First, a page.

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Morgan Wallen, caught using N-word, says he hasn't 'thought about' racism in country music

Following coverage of the incident, Wallen almost immediately saw a 1,220 percent increase in digital album sales and a 327 percent increase in song sales.
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Morgan Wallen performs on November 10, 2019, in Nashville.Brett Carlsen / Getty Images for YouTube

Morgan Wallen said Friday in his first interview since he was caught on video shouting the N-word that he hasn't "really sat and thought about" whether country music has a race problem.

Radio stations dropped him and his label suspended his contract after TMZ in February published a video of him shouting to a friend: "Hey, take care of this "p---- ass motherf-----. ... Take care of this p---- ass n-----" while returning to his Tennessee home after partying.

Following coverage of the incident, Wallen almost immediately saw a 1,220 percent increase in digital album sales and a 327 percent increase in song sales.

"Before this incident my album was already doing well," he told ABC's "Good Morning America" co-host Michael Strahan. "It was already being well received by critics and by fans. Me and my team noticed that whenever this whole incident happened that there was spike in my sales."

But Wallen said he didn't consider what the correlation might mean about country music fans.

"Do you believe there is a race problem in country music overall?" Strahan asked him.

"I mean it would seem that way," he replied. "Yeah. I mean, I haven’t really sat and thought about that."

Wallen said he did spend 30 days in rehab following the alcohol-fueled incident. He has previously said he uttered the slur at the end of a "72-hour bender."

"I was around some of my friends, and we just, we say dumb stuff together," Waller said. "In our minds it’s playful. I don’t know if it sounds ignorant, but that’s really where it came from."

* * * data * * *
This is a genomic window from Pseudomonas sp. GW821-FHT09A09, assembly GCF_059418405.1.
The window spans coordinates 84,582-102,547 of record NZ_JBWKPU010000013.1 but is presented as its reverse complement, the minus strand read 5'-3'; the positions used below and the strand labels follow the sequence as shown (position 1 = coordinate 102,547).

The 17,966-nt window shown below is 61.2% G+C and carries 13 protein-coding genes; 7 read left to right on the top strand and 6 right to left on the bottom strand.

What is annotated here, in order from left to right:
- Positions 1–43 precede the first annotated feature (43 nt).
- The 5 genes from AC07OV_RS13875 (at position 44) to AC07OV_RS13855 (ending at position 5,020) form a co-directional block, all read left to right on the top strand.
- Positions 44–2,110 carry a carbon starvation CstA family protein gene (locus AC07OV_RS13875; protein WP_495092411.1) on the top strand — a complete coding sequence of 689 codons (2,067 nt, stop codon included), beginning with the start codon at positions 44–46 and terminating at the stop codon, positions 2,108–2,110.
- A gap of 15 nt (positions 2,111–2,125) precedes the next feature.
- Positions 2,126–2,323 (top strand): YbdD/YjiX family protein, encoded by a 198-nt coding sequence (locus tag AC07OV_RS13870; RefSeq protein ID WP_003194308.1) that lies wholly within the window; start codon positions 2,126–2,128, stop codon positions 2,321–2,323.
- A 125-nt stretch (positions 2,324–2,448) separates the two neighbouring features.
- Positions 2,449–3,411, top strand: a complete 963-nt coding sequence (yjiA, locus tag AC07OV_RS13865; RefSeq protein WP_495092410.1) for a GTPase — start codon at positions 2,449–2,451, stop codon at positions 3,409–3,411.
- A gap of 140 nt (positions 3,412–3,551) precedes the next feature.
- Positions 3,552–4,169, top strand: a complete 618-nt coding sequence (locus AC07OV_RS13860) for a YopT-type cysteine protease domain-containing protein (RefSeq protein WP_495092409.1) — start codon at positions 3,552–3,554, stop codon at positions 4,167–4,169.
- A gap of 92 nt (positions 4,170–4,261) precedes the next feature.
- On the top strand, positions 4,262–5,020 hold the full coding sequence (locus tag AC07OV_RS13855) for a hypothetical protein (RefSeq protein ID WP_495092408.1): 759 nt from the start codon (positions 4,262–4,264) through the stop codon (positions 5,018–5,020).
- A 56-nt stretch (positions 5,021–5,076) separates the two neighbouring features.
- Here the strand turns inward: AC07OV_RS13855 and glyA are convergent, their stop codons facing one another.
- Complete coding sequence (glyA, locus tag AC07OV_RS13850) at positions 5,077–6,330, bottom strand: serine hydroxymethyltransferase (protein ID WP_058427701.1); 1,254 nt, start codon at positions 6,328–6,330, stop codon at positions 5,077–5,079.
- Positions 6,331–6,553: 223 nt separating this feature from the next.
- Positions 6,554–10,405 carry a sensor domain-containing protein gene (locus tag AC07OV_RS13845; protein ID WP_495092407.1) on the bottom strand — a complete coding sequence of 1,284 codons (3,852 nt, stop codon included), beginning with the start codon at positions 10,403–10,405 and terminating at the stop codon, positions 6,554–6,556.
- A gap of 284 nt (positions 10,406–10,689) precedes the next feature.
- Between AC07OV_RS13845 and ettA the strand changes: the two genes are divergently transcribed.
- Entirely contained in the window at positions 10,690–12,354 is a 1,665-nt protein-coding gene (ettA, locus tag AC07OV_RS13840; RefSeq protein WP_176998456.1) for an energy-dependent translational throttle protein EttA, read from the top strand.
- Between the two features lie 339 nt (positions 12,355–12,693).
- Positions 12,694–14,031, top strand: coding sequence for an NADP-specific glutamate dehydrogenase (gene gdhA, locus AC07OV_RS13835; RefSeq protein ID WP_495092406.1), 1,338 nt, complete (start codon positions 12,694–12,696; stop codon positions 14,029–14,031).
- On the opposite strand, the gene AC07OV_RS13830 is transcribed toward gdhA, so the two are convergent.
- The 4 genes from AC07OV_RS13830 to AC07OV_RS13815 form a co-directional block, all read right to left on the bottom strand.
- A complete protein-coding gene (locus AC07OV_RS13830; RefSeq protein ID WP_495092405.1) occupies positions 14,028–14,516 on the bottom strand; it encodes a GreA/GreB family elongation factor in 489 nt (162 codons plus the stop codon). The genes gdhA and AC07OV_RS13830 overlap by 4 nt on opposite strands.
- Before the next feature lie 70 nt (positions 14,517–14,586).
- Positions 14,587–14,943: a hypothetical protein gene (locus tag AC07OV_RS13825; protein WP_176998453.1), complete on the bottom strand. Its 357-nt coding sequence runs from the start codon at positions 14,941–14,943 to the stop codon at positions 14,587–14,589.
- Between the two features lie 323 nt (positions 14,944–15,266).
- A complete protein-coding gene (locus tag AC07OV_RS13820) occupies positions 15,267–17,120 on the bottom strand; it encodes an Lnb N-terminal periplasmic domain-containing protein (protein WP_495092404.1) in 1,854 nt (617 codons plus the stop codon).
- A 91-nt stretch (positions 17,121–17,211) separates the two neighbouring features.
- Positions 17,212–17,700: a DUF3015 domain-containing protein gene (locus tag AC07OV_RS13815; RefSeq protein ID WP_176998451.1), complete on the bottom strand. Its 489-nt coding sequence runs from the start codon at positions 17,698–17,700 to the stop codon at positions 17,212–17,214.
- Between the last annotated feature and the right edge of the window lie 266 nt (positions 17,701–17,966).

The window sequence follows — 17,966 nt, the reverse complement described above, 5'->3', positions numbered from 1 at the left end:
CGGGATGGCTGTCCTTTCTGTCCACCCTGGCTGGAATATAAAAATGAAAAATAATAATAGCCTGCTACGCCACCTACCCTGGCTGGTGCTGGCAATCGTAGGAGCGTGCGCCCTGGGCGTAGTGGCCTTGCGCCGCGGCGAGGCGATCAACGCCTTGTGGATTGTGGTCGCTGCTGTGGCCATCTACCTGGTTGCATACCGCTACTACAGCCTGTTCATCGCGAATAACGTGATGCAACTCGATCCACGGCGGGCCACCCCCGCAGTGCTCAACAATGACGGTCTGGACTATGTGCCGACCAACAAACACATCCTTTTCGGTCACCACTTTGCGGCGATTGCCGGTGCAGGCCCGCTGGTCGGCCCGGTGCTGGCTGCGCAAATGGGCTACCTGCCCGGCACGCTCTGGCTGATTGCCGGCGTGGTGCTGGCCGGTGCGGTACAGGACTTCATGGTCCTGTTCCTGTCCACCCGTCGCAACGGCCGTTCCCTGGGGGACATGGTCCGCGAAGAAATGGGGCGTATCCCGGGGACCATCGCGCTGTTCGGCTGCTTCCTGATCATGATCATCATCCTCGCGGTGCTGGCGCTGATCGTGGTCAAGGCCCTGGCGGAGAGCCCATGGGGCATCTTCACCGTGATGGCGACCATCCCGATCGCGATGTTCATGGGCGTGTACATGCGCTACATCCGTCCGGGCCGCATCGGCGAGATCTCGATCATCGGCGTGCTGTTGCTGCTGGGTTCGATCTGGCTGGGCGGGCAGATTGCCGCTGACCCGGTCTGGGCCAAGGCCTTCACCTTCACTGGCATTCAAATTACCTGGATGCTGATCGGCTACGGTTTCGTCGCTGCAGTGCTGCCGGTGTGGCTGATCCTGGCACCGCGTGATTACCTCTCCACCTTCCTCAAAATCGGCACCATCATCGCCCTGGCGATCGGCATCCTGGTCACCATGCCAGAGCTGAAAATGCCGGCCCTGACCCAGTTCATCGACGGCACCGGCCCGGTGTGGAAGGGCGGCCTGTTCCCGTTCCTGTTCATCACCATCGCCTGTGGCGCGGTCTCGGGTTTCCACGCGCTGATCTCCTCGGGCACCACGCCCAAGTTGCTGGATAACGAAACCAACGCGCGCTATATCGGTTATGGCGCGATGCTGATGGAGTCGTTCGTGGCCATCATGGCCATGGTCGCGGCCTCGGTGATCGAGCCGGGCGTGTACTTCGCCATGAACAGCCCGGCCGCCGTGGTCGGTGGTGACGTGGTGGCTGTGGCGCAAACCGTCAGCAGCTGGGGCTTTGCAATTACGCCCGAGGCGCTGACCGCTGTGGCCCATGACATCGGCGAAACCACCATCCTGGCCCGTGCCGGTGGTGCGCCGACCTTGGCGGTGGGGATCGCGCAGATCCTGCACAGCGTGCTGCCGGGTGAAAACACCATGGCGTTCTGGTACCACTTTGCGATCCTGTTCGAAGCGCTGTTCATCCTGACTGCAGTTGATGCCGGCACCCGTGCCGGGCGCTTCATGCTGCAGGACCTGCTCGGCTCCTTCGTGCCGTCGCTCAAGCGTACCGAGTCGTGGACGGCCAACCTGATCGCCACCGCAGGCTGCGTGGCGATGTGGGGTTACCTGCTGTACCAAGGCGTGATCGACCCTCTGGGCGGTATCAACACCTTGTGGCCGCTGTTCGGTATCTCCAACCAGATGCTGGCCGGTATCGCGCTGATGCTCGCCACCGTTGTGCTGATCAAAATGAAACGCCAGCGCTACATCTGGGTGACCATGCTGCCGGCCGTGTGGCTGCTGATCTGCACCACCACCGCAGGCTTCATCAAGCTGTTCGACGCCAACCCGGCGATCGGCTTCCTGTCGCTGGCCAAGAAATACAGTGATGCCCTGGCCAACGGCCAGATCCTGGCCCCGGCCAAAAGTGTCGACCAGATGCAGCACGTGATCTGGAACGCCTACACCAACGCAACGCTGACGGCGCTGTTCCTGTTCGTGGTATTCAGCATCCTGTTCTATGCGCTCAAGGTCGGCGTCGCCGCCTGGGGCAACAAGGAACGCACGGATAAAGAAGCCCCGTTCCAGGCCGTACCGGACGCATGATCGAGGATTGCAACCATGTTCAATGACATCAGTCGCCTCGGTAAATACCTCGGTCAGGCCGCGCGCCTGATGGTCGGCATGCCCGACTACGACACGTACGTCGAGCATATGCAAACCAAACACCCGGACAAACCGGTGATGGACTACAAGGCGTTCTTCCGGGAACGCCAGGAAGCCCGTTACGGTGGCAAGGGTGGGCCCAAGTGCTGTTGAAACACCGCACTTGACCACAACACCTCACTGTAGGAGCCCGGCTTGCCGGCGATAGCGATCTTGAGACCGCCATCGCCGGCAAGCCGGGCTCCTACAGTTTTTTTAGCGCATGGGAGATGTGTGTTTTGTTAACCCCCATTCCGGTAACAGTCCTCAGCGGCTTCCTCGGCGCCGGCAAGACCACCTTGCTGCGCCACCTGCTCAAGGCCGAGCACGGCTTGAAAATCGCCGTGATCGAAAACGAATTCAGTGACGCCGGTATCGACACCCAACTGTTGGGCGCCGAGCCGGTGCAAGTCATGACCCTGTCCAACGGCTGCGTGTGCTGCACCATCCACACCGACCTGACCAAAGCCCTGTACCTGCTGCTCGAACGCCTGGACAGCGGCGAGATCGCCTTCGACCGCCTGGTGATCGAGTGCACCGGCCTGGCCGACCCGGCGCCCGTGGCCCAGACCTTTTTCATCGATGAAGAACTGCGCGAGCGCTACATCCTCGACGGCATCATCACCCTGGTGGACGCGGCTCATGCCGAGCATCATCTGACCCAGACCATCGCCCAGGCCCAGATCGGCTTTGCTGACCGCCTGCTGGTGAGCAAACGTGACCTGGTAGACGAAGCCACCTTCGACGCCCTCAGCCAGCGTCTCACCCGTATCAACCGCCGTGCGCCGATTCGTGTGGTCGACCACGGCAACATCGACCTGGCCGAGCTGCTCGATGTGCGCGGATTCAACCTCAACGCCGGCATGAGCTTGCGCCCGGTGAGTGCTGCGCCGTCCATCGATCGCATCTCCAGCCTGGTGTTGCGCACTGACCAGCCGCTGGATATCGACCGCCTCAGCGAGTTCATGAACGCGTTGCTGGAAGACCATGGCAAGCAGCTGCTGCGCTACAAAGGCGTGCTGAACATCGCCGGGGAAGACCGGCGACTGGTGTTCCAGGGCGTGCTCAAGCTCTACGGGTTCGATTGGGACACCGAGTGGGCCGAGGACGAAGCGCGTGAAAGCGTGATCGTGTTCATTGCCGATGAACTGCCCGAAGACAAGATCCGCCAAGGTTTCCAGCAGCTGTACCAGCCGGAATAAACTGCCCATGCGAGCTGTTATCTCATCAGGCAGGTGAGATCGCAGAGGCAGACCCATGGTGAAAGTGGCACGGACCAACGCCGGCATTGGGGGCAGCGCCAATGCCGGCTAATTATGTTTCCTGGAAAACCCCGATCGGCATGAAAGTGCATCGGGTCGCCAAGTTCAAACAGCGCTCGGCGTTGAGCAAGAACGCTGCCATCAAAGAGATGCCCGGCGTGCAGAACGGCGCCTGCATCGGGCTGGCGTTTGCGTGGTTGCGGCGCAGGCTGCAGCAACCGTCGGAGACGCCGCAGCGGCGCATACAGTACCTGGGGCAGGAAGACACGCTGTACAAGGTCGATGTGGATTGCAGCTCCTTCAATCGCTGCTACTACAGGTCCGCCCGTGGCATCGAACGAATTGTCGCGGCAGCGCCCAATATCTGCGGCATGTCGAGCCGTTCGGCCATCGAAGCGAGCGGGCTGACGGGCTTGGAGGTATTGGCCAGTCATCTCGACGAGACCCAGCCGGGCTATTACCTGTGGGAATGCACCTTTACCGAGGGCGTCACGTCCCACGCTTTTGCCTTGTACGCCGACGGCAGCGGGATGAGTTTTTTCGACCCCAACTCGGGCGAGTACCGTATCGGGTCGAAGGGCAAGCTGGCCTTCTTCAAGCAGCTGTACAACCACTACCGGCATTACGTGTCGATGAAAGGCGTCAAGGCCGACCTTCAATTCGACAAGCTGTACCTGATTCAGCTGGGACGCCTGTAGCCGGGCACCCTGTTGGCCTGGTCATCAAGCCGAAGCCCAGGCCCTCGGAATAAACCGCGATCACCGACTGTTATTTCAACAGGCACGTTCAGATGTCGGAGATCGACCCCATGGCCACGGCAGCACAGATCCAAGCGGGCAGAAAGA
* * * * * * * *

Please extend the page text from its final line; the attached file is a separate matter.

Strahan asked the musician if he realizes how hurtful the word is to Black people.

The word "goes back to slavery used by white people to dehumanize Black people, make them feel less than," Strahan said. "It’s also, as you dig deeper, is a word that a lot of Black people heard before they were terrorized, beaten or even possibly killed. So it’s a word that really — I’ve been called it — it makes you mad. It makes you angry. It doesn’t make you feel good at all. So do you understand why it makes Black people so upset?"

"I do understand, especially when I say that I'm using it playfully or whatever ignorantly," Wallen said. "I understand that that must sound you know like, he doesn’t understand."

Following the release of the video, Wallen posted an apology to his Instagram, asking his fans not to defend his actions.

Wallen said Friday that he has met with members of the Black Music Action Coalition and donated money from his spiked sales to the group and other organizations. The coalition did not immediately respond to a request for comment Friday.

Wallen said his conversations led him to realize how much pain is embedded in the slur he so casually used.

"I've heard some stories in the initial conversations ... about how people are treated still today and I'm just like, I haven’t seen that with my eyes, that pain or that insignificant feeling," he said.